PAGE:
The full-glass walls allow observers to see the “bloodshed” without being directly exposed to potential biological hazards. In addition to blood-spatter experiments and recreations, any mock crime scene can be set up in the room, with doors large enough to bring in full-sized furniture, for example.

“It’s really about having that space that we can get dirty, and that we can configure however we want to,” added Rezzelle. “That was quite a phenomenal project.”

Vehicle Processing Facility

Photo: Michael Robinson Photography

Just off the mock crime scene room is the crime scene section’s vehicle processing facility. The space includes three vehicle bays. A removable wall provides enough room to pull in a large truck if necessary. Four lifts, capable of lifting 18,000 lbs. each, can be independently placed under the vehicle and then lifted in unison—a feature that is easier and safer than a swing-arm lift for the crime scene personnel to use, according to Rezzelle. The lifts can also be wheeled completely off the floor if necessary to create more space for processing evidence.

Photography Room

Another feature built into the new crime scene section is a room set up as a dedicated photography studio. An overhead track system allows for fully configurable lighting as well as overhead photography.

“It was important to us to have appropriate, studio-photography lighting so that we could get well-composed, well-lit shots of different evidence,” said Rezzelle. “At the old laboratory, we had a table set up in the middle of a garage bay where we would use ladders and rig stand lights into all sorts of interesting configurations. Now, we have a space built to do exactly what we need it to do.”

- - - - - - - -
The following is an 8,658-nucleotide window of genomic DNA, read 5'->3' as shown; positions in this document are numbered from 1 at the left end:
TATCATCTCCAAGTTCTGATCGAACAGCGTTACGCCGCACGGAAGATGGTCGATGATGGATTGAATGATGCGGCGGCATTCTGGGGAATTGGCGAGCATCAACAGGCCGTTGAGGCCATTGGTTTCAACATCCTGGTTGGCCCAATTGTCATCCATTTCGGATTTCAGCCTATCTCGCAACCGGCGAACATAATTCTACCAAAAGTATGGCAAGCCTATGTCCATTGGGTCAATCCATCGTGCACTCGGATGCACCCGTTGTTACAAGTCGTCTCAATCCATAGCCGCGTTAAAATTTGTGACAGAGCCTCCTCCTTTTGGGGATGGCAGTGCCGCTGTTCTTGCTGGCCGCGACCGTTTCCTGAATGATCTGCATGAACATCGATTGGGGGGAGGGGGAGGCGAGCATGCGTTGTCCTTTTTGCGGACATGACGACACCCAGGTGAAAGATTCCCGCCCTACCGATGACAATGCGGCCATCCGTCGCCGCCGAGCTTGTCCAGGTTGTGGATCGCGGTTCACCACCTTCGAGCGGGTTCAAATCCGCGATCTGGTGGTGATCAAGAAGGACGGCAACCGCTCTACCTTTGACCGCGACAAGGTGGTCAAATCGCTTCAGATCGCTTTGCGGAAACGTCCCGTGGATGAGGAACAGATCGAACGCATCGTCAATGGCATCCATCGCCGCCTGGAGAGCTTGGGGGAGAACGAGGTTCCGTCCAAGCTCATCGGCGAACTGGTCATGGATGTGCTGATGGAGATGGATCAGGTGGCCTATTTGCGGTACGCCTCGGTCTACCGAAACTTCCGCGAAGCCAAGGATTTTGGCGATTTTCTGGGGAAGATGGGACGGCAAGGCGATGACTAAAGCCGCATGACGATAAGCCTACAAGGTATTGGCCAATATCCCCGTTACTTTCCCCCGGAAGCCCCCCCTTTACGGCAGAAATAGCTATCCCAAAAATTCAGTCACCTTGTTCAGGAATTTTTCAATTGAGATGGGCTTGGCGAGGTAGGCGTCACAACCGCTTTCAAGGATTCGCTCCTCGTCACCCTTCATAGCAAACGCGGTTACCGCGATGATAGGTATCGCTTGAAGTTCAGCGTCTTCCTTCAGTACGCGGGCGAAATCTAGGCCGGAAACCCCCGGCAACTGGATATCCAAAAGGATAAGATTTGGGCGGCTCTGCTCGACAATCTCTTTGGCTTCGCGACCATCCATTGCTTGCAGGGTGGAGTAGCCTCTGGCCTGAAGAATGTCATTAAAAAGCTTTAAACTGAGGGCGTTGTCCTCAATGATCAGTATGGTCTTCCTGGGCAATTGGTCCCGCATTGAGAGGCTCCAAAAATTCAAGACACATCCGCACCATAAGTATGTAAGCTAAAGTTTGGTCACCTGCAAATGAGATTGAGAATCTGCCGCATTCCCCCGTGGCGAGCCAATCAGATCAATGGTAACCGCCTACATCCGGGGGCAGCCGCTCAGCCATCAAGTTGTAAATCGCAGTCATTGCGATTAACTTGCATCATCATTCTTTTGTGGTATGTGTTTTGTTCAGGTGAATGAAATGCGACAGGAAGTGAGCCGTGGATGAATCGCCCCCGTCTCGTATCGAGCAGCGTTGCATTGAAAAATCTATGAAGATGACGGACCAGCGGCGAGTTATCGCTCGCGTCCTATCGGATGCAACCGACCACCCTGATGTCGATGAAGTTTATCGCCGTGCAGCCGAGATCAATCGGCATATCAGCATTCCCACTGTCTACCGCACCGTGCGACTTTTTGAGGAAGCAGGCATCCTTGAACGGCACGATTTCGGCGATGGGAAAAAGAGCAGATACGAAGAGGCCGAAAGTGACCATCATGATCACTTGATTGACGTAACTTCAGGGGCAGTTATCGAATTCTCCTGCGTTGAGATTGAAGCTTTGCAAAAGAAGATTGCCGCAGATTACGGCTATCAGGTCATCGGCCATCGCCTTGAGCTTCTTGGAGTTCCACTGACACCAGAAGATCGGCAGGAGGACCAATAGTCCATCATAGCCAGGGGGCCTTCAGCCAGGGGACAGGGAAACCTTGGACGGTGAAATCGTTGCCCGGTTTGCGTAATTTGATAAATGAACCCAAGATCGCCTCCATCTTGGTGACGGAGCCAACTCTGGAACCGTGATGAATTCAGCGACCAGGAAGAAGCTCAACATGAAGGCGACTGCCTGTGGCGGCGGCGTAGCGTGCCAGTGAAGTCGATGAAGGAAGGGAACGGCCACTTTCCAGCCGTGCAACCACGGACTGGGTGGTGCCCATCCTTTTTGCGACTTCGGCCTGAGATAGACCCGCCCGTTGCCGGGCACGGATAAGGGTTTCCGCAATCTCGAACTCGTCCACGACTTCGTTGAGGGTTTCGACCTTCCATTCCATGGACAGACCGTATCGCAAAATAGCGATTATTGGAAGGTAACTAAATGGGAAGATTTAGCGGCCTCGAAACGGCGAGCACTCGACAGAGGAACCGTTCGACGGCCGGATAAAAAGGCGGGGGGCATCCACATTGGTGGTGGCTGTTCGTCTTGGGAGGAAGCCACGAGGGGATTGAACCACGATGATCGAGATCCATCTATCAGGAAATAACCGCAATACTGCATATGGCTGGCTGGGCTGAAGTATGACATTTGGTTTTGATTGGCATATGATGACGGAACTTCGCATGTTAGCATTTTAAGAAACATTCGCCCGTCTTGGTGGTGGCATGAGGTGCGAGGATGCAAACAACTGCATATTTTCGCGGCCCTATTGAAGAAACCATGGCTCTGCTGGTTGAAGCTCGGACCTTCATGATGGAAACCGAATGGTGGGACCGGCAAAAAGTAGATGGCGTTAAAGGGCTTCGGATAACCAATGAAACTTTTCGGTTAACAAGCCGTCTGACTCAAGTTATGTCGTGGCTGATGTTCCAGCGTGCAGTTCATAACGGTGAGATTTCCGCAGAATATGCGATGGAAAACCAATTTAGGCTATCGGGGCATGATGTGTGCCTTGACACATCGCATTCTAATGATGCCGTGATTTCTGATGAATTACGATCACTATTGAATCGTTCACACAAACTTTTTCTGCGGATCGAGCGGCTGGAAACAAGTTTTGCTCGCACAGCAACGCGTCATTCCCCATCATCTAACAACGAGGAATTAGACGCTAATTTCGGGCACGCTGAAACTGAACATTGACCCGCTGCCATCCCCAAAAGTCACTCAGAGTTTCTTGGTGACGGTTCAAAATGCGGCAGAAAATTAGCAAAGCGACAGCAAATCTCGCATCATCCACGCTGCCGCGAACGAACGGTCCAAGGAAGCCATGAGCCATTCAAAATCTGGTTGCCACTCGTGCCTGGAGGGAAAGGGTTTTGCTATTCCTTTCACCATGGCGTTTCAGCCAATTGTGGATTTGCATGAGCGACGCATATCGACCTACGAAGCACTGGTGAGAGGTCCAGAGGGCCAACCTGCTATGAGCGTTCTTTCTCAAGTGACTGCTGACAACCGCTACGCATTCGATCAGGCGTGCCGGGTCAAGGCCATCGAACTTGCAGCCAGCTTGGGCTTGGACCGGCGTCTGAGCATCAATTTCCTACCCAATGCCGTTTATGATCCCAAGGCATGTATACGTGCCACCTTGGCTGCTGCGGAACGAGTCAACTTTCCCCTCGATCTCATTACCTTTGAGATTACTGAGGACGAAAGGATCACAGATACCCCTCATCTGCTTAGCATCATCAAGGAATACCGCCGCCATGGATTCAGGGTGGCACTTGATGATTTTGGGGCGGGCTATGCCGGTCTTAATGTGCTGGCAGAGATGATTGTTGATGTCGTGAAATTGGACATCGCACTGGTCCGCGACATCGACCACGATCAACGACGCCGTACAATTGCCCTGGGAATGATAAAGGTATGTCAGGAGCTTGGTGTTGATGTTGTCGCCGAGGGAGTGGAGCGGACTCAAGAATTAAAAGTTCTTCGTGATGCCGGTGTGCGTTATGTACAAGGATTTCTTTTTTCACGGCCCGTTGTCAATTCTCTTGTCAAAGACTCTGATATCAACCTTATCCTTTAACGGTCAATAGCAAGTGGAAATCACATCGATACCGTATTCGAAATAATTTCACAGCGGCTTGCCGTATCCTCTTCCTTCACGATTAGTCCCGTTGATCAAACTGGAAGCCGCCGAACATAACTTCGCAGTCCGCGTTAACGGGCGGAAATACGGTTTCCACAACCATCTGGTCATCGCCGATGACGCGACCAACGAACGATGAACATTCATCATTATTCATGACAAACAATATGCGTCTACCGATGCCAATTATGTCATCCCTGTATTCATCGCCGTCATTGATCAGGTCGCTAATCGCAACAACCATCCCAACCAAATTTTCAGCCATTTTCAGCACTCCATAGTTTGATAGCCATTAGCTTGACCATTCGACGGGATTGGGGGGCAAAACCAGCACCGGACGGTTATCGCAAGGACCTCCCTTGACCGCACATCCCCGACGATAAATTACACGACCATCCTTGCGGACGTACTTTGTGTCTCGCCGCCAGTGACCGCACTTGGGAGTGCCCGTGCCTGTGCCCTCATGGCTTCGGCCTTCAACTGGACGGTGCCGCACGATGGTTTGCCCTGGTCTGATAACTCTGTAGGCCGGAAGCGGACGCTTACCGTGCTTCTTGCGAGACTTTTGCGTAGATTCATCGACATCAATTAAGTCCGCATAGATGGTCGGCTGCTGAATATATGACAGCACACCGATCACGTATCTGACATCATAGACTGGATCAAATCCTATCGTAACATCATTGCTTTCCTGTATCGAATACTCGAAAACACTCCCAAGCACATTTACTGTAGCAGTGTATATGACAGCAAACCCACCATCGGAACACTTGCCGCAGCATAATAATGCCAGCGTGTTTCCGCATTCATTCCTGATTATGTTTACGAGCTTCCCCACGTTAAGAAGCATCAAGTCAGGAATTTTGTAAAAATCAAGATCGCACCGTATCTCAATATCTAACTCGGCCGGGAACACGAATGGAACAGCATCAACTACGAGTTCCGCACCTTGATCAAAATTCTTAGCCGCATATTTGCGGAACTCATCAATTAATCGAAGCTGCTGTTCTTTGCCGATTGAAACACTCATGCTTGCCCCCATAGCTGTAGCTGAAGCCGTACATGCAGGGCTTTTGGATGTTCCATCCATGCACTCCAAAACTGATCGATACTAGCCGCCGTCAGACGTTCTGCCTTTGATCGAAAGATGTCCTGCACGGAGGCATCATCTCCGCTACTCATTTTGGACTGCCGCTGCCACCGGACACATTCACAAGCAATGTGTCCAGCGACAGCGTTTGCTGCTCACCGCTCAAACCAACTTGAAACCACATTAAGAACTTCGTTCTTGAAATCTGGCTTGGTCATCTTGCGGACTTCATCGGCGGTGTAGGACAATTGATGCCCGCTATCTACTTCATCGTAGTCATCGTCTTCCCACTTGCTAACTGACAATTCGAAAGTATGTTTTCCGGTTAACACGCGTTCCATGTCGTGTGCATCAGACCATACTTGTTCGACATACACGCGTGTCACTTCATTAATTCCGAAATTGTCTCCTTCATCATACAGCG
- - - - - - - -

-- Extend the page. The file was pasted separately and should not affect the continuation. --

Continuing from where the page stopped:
Settling In

For personnel in all sections of the laboratory, the move to this new facility has provided the ability to spread out, settle in, and reach for new ways to do their work more efficiently and effectively.

“I keep hearing superlatives every day—people saying it makes a big difference on how they can examine and preserve the evidence,” said Howell.

Rezzelle said this reaction has been particularly true in the crime scene section. He pointed to the mock crime scene room and isolation room as examples of careful planning and creative thinking that truly work.

“Can you survive without these things? Yes, you can. We did for years. Does it assist with a smooth workflow? Yes, it does,” said Rezzelle. “We built that entire space thinking about what problems we have had through time.

“That’s really what I think building a new crime lab is about: identifying processes that you employ and then figuring out a means for streamlining those processes.”

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Item of Interest

The language barrier between English-speaking investigators and Spanish-speaking witnesses is a growing problem. (Updated 28 February 2011)